On 16 May 2012 we posted on temperatures in the Yamal peninsula. This is one of the sites much discussed for its influence on temperature reconstructions. In the earlier post we looked at measured temperature data from two stations. This time we have looked at a group of stations in and around the peninsula as shown in the following map. The data were from the station files used by the CRU for their CRUT3 temperature series.

We used the data from these station to cross-infill all of them. Two of them started before 1820 and eight others started in the 19th century. The method examined each pair of stations separately for each calendar month, calculated the correlation between them, then infilled missing data using whichever station had the best correlation and which had not itself been infilled.
As examples of the infilling we give below sample charts for 5 stations near to the peninsula: Salehard, MYS Kamennyj, Berezovo, Hoseda-Hard and Ostrov-Dikson. The most interesting chart we present is the last which is the estimated temperature for the Yamal peninsula based in the weighted average temperature of 6 stations in or near to the peninsula. This shows that the temperature has risen at about 0.56 °C per century but there is no sign of a sharp, 'hockey-stick' like upturn.



A recurring topic at ClimateAudit has been the use of tree ring data from the Yamal peninsula in Russia. Steve Mcintyre, the author of ClimateAudit, maintains that data from that area have been used selectively by researchers at the CRU to support the idea of a 'hockey stick' . At the RealClimate blog Gavin Schmidt claims that the results by the CRU were obtained after selection of samples following rigorous analysis of the data.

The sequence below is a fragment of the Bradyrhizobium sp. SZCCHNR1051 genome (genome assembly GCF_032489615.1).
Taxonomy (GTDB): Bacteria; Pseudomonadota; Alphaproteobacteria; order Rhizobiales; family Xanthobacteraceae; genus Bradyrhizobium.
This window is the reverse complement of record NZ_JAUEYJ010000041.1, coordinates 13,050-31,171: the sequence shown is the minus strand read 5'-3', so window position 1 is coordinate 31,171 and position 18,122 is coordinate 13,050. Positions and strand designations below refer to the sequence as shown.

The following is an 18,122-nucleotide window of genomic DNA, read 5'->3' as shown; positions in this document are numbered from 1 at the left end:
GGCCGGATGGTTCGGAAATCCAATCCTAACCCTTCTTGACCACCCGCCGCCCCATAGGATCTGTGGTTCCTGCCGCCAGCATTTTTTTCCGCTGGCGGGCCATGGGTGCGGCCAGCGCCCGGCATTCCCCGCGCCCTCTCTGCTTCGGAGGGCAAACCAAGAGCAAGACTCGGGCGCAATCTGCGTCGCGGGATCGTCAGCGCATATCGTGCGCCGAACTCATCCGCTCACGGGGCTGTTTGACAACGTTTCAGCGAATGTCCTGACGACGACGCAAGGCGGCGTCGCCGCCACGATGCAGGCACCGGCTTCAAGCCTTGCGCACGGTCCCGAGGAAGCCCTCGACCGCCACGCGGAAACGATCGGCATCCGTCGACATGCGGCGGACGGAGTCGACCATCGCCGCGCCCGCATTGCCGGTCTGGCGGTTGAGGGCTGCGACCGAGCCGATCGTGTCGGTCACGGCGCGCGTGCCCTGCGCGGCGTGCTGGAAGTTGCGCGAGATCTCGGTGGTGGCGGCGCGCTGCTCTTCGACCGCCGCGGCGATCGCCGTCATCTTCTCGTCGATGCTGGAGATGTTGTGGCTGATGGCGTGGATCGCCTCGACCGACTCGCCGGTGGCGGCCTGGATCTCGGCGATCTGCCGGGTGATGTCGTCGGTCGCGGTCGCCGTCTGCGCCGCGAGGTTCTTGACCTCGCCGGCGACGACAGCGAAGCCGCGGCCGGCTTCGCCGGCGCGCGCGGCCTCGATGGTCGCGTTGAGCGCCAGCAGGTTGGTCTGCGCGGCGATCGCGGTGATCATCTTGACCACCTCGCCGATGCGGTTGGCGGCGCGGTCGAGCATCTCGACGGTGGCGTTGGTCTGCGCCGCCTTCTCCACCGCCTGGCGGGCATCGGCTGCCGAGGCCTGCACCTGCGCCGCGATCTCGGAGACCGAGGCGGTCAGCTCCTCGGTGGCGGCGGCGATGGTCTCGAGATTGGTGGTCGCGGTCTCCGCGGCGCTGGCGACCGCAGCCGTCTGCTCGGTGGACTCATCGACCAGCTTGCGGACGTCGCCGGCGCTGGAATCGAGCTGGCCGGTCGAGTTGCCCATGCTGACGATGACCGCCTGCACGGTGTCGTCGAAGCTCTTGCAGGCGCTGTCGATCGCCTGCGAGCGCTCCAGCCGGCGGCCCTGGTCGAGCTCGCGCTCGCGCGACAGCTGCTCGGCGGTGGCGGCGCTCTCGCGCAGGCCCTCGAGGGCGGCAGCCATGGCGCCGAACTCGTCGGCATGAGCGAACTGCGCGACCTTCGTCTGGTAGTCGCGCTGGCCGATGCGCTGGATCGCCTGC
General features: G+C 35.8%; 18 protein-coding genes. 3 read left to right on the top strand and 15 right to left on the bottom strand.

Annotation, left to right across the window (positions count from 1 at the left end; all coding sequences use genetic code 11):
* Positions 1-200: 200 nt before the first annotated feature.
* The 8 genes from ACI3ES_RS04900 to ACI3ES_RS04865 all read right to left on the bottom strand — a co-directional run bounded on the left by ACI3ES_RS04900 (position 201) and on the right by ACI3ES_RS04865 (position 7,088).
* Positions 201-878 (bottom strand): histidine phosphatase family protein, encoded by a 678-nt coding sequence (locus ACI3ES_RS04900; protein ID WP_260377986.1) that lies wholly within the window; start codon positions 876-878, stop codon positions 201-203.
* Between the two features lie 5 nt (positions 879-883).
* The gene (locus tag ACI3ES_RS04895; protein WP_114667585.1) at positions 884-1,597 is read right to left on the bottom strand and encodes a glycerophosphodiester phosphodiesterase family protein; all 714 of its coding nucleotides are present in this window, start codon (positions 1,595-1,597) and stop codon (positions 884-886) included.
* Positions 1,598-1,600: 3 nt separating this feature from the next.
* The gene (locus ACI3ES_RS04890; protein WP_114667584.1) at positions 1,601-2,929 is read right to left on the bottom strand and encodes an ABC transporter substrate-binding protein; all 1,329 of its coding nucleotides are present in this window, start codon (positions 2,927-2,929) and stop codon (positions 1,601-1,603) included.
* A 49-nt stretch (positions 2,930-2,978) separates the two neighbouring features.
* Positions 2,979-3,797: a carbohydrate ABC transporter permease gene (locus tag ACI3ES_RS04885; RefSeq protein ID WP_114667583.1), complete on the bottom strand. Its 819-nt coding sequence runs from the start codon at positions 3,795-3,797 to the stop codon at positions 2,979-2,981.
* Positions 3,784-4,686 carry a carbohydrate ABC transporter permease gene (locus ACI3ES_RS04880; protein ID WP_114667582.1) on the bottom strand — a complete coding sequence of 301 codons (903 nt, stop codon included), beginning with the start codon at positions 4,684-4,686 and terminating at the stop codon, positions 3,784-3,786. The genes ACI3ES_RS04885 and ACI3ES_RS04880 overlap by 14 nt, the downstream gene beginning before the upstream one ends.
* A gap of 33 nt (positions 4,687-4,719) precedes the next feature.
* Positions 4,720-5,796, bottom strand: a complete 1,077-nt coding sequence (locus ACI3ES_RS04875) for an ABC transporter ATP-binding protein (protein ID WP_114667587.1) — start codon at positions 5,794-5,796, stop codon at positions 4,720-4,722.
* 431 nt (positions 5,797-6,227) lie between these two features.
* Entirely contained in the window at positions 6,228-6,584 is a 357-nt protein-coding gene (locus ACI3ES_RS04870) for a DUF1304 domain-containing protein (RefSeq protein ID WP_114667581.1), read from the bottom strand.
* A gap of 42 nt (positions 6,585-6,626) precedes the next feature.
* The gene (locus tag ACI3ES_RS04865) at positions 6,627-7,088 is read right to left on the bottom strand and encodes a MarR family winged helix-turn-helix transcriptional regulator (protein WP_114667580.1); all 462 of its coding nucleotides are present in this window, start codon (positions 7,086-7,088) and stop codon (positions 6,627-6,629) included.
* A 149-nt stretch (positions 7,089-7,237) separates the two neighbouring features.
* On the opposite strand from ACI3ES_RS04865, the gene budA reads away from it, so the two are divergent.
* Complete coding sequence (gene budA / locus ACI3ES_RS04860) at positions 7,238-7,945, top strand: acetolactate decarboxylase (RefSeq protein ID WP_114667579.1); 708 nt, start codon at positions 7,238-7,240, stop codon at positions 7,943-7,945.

The Yamal peninsula is at around 71N 71 E. Below I plot data from two sites near to Yamal. One, Salehard, is 200 km south of the Peninsula and the other Ostrov Dickson is 200 km to the north east. The data were downloaded from the ClimateExplorer web site. There are few missing months in the data and I replaced them by the average of same calander month for the preceding and following year except for 2011 where I used the average of the temperature for appropriate calendar months.

As can be seen the observed data show no sign of a hockey stick. Both sites show a maximum in the 1940s, a minimum in the 1970s and and an increase since then - similar to the global temperature trend. One site, Ostrov-Dickson, does have a slight upturn this centruy but temperatures are still below those of the 1940s.

This comment was originally posted in the morning of 1 May 2012. It was modified during the course of day with the addition of the data for Ostrov Dickson.
See Older Posts...